• en
  • fa
  • de


The city of Tehran’s contemporary urban fabric is influenced by the zoning bylaw that exacts the erection of the building mass, in the northern sixty percent of the depth of the lot. This has resulted in the proliferation of in-fill typology all around the city. As a result, the performance of the architectural threshold is reduced to a two-dimensional screen and its design becomes a matter of urban graphics, quite informed by the visual culture of the general public. In contrast to this practice and in Iranian architectural traditions, we have the “Avan”; an architectural construct that reconfigures the threshold between the interior and exterior of the building into a volumetric space. In a try to re-appropriate this construct to be deployed as a contemporary spatial condition, that of the in-fill typology, this tectonic device is being considered as a solution to transform the definitive border between the inside and the outside of the in-fill type to a negotiable dynamic zone. In this process of recycling a forgone tectonic device, its form is also being re-evaluated and tweaked, to better respond to the aesthetics of a multi-level apartment building. The curvature of Avan in the section is mirrored vertically, to create a better dialogue with the stacking of the floor plans. As such, the Avan 2.0 is also responding to the ongoing tension between the private space and the public realm. Isfahan’s Grand Mosque, the 11th-century “Saljoughi” architectural heritage, is the archetypal reference for this architectural experiment.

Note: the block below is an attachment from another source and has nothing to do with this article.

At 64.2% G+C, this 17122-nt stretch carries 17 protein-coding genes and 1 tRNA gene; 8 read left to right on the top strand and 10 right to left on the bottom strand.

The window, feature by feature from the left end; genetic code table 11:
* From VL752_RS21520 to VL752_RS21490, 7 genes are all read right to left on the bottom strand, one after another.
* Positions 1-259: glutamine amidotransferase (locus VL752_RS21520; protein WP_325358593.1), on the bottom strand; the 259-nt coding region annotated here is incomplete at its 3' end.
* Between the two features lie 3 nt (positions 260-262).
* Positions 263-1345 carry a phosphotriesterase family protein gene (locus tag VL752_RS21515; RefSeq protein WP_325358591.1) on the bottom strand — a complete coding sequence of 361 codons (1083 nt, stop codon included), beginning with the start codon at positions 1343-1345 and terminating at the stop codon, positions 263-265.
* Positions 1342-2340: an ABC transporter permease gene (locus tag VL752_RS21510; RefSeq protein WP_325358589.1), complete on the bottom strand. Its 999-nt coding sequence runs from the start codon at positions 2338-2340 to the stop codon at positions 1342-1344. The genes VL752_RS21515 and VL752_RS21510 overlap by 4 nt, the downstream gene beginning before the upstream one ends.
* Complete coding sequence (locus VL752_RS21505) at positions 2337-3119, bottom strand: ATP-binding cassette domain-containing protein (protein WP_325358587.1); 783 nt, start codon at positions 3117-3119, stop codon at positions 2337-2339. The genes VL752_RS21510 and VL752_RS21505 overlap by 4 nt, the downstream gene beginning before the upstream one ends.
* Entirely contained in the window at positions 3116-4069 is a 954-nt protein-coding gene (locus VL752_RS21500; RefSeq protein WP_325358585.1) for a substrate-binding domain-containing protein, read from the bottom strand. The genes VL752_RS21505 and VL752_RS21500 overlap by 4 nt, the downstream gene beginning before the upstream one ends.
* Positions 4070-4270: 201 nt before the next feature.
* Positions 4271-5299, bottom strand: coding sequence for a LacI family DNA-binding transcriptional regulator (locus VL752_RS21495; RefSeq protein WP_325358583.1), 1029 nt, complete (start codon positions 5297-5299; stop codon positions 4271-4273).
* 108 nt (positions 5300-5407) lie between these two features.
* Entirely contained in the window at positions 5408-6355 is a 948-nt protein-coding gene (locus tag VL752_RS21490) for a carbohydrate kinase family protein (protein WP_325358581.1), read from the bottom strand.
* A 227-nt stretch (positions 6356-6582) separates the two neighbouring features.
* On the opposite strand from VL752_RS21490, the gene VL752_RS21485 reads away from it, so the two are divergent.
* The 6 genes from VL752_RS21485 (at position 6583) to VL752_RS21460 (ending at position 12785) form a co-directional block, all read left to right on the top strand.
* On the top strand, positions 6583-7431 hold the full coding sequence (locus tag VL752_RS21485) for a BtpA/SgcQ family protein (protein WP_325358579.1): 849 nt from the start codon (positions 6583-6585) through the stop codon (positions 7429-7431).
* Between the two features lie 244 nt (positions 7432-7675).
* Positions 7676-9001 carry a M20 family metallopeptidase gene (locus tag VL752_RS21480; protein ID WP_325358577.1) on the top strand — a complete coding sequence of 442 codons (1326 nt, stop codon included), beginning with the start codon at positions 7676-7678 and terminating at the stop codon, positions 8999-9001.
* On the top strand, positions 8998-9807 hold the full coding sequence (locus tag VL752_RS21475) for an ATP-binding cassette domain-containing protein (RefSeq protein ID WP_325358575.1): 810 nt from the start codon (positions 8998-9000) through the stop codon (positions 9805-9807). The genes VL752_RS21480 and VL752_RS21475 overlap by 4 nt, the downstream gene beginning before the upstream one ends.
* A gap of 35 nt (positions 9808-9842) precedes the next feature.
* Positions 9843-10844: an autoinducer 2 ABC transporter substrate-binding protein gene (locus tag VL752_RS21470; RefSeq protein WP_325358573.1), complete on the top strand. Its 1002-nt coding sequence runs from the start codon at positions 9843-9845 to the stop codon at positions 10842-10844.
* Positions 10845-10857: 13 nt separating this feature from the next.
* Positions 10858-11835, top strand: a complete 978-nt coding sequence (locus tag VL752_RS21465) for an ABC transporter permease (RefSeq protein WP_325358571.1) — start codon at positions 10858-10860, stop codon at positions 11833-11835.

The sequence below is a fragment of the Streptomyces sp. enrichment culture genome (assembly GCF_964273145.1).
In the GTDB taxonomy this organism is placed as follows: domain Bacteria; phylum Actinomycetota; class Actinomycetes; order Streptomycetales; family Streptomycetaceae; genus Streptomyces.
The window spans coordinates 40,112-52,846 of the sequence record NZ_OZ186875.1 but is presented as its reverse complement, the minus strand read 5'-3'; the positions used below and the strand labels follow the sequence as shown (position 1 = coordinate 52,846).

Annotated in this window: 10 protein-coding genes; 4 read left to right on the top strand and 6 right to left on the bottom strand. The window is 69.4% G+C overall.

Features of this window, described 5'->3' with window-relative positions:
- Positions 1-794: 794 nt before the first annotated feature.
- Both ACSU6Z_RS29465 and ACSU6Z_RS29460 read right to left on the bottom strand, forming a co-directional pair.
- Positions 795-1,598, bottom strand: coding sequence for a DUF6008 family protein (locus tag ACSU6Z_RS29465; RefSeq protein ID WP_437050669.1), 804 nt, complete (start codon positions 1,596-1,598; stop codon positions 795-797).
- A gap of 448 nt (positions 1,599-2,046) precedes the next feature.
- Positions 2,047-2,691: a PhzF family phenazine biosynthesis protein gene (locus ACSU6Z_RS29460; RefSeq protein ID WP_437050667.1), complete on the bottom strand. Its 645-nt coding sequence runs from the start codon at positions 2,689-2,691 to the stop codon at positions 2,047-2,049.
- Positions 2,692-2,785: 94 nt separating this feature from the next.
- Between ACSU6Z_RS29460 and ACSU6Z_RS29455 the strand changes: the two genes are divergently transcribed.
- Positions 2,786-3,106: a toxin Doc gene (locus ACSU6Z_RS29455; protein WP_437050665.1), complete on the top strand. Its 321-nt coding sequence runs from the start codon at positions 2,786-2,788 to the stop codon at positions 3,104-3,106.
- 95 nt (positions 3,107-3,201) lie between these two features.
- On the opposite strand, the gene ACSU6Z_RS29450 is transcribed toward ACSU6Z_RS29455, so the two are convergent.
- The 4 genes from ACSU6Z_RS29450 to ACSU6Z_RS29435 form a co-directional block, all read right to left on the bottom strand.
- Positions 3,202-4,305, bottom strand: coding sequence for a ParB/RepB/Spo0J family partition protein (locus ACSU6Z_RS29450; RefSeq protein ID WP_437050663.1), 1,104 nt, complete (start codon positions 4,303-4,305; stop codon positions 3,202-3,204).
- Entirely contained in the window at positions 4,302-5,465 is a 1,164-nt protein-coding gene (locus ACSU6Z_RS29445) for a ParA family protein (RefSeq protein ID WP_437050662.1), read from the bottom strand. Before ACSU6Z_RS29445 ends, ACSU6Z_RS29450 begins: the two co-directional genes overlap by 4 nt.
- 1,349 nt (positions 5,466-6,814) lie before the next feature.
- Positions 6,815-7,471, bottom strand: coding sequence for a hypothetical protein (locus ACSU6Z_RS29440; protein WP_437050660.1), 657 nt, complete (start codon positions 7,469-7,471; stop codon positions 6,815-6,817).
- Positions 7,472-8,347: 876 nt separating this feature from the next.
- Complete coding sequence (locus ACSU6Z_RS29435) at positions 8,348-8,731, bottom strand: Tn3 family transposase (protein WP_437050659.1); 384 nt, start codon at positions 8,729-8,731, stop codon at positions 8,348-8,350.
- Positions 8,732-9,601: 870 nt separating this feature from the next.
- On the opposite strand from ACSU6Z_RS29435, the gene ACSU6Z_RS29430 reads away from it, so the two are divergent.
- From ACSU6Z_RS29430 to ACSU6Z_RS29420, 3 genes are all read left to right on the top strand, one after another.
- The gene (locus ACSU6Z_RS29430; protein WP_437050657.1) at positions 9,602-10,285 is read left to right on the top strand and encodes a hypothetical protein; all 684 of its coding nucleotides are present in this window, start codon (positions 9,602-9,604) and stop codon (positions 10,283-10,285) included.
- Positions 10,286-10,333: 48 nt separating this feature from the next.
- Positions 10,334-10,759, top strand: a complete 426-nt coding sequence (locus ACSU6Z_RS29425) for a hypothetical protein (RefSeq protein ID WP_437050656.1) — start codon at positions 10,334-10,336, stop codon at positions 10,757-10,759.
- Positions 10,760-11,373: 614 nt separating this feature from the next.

World Architecture News

Lead Architect(s)

Mohamadreza Ghodousi,


Farhad Koohbar, Nima Hesamfar,

Project Manager

Sara Jafari,

Design Team

Fateme Rezaei Fakhr, Golnaz Bahrami, Sheila Ehsaei, Soroush Majidi, Sara Jafari, Kaveh Rashid Zadeh,

Graphic & Illustration

Farid Golmohamadi, Azin Nemati,


Sara Jafari, Mehdi Mahoutian,

Structural Consultant

Farhad Koohbar & Partners,

Mechanical Construction

Ali Ghanizadeh,


Ali Daghigh, Soroush Majidi,